White-throated bee-eater, new species for North Africa


This video says about itself:

On Location: The White-Throated Bee-Eater

The White-throated Bee-eater, Merops albicollis is a near passerine bird in the bee-eater family Meropidae. It breeds in semi-desert along the southern edge of the Sahara, Africa. The White-throated Bee-eater is migratory, wintering in a completely different habitat in the equatorial rainforests of Africa from southern Senegal to Uganda.

This species, like other bee-eaters, is a richly-coloured, slender bird. It is predominantly green, but its face and throat are white with a black crown, eye stripe, and neckband. The underparts are pale green shading to blue on the breast. The eye is red and the beak is black.

The White-throated Bee-eater can reach a length of 19-21 cm, excluding the two very elongated central tail feathers, which can exceed an additional length of 12 cm. They weigh between 20 and 28 grams. Sexes are alike. The call is similar to European Bee-eater.

The White-throated Bee-eater is a bird which breeds in dry sandy open country, such thorn scrub and near-desert. These abundant bee-eaters are gregarious, nesting colonially in sandy banks or open flat areas. They make a relatively long 1-2 m tunnel in which the 6 to 7 spherical white eggs are laid. Both the male and the female take care of the eggs, but up to five helpers also assist with caring for the young.

White-throated Bee-eaters also feed and roost communally. As the name suggests, bee-eaters predominantly eat insects, especially bees, wasps and hornets, which are caught in the air by sorties from an open perch. However, this species probably takes mainly flying ants and beetles. Widespread and common throughout its large range, the White-throated Bee-eater is evaluated as Least Concern on the IUCN Red List of Threatened Species.

The other white-throated bee-eater video, below here, shows this species rather poorly, compared to the first video. However, it is still a special video, as it recorded a white-throated bee-eater much further to the north than usually.

This video says about itself:

White throated Bee eater, Gleb Jdiane, Morocco, Dec 2013. Noëlle & Hervé Jacob.

4 Jan 2014

Video footage of the first White-throated Bee-eater (Merops albicollis) for the Western Palearctic.

The bird was seen at Gleb Jdiane, a few kilometres south-east of Dakhla on the Aousserd road, Oued Dahab, southern Morocco on 5 and 6 December 2013 by Noëlle and Hervé Jacob.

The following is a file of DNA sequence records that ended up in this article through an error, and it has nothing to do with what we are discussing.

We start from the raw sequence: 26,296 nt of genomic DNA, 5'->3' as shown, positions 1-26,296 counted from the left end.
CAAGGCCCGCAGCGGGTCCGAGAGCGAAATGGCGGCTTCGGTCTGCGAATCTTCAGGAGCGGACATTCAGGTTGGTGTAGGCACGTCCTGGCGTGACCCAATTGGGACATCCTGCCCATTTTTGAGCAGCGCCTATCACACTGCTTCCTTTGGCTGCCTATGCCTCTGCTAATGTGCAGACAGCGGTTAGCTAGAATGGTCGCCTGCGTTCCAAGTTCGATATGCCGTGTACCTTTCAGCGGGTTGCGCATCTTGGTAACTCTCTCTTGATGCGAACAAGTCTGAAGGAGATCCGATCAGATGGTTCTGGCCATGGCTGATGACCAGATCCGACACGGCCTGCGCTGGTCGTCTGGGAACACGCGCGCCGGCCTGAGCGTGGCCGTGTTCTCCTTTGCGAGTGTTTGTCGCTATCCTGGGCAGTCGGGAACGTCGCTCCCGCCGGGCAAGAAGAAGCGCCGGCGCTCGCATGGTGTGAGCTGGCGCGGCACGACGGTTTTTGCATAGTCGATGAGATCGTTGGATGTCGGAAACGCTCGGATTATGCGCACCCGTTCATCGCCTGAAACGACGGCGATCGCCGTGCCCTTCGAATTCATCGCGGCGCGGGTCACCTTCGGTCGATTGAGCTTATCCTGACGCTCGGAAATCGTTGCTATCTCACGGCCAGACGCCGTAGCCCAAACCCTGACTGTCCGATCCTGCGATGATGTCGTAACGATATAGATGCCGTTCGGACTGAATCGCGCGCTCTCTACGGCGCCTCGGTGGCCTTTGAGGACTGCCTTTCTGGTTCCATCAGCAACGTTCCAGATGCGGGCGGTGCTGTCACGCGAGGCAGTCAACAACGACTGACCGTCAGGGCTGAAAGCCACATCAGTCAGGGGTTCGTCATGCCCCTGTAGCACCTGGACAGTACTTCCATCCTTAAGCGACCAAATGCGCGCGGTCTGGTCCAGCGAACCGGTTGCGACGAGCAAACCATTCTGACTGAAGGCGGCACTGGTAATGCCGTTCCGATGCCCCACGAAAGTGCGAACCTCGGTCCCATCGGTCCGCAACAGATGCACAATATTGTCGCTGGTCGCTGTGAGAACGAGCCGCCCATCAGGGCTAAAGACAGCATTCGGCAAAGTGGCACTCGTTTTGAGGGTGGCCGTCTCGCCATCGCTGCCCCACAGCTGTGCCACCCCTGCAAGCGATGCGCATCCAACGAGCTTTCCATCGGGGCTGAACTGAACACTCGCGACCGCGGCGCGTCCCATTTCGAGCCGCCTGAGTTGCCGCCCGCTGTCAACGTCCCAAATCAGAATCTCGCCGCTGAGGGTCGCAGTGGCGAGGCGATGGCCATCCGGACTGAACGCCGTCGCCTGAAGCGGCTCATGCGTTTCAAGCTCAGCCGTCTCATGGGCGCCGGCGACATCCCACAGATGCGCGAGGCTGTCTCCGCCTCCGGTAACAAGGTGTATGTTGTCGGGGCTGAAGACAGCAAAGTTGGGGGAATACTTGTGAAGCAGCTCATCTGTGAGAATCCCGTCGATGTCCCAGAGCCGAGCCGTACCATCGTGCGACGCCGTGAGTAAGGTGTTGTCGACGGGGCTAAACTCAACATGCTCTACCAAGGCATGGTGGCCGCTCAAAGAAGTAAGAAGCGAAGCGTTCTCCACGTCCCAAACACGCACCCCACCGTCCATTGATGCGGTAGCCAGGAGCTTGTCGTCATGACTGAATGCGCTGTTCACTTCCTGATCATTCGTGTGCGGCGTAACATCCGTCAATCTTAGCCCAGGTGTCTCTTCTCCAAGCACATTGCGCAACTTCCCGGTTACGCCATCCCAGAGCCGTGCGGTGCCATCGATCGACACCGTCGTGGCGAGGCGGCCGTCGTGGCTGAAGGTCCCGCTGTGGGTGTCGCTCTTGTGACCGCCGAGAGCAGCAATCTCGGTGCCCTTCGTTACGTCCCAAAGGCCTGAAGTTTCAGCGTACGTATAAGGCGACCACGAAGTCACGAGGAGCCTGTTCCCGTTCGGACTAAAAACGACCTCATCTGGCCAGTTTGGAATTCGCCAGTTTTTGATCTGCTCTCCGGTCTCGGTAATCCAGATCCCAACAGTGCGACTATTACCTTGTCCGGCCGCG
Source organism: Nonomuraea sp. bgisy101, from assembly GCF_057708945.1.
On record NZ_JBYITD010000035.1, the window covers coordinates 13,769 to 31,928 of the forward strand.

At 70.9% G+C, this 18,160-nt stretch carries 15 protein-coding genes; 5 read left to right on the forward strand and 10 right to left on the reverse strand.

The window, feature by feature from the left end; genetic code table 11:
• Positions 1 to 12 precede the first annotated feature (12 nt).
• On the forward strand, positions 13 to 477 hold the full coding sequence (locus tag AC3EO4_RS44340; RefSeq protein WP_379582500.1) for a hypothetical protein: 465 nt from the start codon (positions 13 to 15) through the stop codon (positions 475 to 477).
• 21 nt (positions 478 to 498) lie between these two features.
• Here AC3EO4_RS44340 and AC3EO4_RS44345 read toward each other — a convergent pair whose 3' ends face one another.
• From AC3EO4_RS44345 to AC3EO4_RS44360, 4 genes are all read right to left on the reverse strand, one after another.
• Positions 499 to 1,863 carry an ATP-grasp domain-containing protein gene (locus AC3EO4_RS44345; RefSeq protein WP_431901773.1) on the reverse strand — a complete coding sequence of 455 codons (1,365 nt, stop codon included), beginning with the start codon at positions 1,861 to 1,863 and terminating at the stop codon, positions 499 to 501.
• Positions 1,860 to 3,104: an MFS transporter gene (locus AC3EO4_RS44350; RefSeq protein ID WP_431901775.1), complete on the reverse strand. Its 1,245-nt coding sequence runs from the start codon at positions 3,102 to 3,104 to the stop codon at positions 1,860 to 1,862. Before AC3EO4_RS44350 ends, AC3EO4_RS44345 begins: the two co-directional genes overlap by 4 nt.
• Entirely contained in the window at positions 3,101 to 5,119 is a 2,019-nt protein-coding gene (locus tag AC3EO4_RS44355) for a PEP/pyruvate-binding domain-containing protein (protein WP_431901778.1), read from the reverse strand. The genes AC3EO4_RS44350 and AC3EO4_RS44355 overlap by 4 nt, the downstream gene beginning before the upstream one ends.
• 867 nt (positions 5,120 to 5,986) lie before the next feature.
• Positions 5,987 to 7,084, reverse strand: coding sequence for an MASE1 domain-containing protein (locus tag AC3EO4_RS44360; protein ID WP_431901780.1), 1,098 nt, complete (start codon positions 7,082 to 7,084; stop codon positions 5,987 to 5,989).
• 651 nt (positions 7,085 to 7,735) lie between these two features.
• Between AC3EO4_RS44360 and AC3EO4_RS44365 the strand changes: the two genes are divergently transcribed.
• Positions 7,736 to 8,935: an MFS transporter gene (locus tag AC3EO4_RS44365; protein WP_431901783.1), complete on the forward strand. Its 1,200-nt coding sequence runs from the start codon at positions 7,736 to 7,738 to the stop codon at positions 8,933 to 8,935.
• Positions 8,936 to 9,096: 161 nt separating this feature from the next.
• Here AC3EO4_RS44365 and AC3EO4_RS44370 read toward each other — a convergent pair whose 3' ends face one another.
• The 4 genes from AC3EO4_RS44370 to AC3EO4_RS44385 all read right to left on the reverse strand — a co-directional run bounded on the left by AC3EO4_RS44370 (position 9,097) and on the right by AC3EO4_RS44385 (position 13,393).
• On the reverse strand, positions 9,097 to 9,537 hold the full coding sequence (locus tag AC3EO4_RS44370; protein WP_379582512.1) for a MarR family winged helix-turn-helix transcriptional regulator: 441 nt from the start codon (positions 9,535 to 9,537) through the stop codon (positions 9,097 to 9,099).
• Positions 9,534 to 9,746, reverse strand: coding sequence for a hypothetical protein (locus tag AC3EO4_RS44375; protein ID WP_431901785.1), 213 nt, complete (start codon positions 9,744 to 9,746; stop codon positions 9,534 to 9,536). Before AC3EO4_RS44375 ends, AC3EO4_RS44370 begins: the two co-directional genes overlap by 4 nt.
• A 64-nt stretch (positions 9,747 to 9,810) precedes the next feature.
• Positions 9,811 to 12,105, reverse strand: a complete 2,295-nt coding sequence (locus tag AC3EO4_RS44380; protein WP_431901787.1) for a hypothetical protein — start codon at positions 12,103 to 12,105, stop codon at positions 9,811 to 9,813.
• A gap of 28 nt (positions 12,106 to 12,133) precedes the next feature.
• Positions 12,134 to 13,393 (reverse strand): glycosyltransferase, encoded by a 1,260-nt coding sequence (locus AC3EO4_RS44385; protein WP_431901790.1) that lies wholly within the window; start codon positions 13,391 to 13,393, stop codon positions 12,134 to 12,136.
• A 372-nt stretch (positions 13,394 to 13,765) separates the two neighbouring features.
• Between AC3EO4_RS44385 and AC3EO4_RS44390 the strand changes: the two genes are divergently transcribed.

From Birdwatch magazine in Britain:

Birders score Western Palearctic first

Posted on: 04 Jan 2014

Two French birders managed to video an exotic regional first while on a birding trip to the hot-spot of Gleb Jdiane, Western Sahara, last month.

Noëlle and Hervé Jacob were on a trip to the disputed desert territory – jointly administered by Morocco and Mauretania – and on the morning of 5 December were waiting for sandgrouse to appear at a well-known waterhole at Gleb Djiane, about 14.5 miles along the Aousserd road.

They said: “We saw a White-throated Bee-eater perched on a tamarisk, that was observable for at least 10 minutes until a Southern Grey Shrike chased it away. Sadly, we were unable to take photos, because we didn’t realise that this bird was not supposed to be there.

“The following morning we went back having missed the sandgrouse, probably partly because it had rained over the previous days and there were several other waterholes in the desert. Fortunately, the bee-eater was still there, but we could not get the car we were using as a hide any closer, so we were only able to shoot the poor video footage.

“The bird will be the first for both Morocco and the Western Palearctic, though the area is legendary for producing many regionally hard-to-get species such as Sudan Golden Sparrow, Cricket Warbler and Dunn’s Lark.

White-throated Bee-eater is a seasonally nomadic species which wanders the most at the beginning and end of the rainy season in the Sahel, and it is likely that due to the unseasonal rains this individual ranged further than most. Anecdotal reports suggest that the rains are particularly late this year, and this bee-eater species would usually be on the savannah to the south of the arid regions by now.

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